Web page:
streaming-concurrency: Concurrency support for the streaming ecosystem

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There are two primary higher-level use-cases for this library:

  1. Merge multiple Streams together.

  2. A conceptual Stream-based equivalent to parMap (albeit utilising concurrency rather than true parallelism).

However, low-level functions are also exposed so you can construct your own methods of concurrently using Streams (and there are also non-Stream-specific functions if you wish to use it with other data types).


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Versions 0.1.0.0, 0.2.0.0, 0.3.0.0, 0.3.0.1, 0.3.1.0, 0.3.1.0, 0.3.1.1, 0.3.1.2, 0.3.1.3
Change log ChangeLog.md
Dependencies base (>=4 && <5), exceptions (>=0.6 && <0.9), lifted-async (>=0.9.3 && <0.10), monad-control (>=1 && <2), stm (>=2.4 && <3), streaming (>=0.1.4.0 && <0.3), streaming-with (>=0.1.0.0 && <0.3), transformers-base [details]
License MIT
Copyright Ivan Lazar Miljenovic
Author Ivan Lazar Miljenovic
Maintainer Ivan.Miljenovic@gmail.com
Category Data, Streaming
Source repo head: git clone https://github.com/haskell-streaming/streaming-concurrency.git
Uploaded by IvanMiljenovic at 2018-03-14T06:17:27Z

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Readme for streaming-concurrency-0.3.1.0

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streaming-concurrency

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Concurrency for the streaming ecosystem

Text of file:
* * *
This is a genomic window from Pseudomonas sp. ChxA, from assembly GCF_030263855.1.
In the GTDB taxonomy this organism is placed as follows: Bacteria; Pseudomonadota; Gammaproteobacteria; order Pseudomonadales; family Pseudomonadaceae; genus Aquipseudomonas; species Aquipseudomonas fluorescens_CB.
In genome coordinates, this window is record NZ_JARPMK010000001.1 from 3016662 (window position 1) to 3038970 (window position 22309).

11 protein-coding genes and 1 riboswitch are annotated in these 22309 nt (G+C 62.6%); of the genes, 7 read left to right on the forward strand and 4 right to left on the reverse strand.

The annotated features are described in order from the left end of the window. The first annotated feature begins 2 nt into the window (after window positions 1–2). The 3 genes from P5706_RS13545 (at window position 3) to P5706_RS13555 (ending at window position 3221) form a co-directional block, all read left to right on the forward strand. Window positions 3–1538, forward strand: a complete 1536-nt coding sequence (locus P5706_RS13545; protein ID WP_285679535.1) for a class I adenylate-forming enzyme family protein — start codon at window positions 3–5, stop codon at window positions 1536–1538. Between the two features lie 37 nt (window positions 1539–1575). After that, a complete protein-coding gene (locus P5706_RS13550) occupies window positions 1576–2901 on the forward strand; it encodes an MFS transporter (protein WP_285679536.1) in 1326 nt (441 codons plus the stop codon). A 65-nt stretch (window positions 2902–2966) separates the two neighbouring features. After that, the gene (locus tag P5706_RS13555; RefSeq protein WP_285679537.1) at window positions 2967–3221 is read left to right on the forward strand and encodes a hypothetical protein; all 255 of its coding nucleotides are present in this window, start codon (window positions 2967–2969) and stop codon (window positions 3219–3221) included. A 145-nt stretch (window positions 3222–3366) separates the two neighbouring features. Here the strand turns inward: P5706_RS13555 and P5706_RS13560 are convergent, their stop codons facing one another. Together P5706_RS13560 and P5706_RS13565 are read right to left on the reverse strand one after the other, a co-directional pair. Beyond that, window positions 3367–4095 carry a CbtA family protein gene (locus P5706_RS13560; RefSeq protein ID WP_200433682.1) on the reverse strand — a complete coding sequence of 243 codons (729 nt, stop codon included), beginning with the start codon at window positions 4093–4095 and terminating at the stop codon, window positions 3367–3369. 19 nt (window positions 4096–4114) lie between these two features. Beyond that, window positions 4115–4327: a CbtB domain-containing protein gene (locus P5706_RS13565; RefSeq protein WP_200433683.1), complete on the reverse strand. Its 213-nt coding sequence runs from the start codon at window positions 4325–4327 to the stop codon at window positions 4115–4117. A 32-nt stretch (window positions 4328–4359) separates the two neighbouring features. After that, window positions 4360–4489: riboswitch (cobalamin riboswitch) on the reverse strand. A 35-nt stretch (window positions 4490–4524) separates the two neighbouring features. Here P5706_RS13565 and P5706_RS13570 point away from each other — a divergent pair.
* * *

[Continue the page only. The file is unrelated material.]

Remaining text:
There are two primary higher-level use-cases for this library:

  1. Merge multiple Streams together.

  2. A conceptual Stream-based equivalent to parMap (albeit utilising concurrency rather than true parallelism).

However, low-level functions are also exposed so you can construct your own methods of concurrently using Streams (and there are also non-Stream-specific functions if you wish to use it with other data types).

Conceptually, the approach taken is to consider a typical correspondence system with an in-basket/tray for receiving messages for others, and an out-basket/tray to be later dealt with. Inputs are thus provided into the InBasket and removed once available from the OutBasket.

Thanks and recognition

The code here is heavily based upon -- and borrows the underlying Buffer code from -- Gabriel Gonzalez's pipes-concurrency. It differs from it primarily in being more bracket-oriented rather than providing a spawn primitive, thus not requiring explicit garbage collection.

Another main difference is that the naming of the input and output types has been switched around: pipes-concurrency seems to consider them from the point of view of the supplying/consuming Pipes, whereas here they are considered from the point of view of the Buffer itself.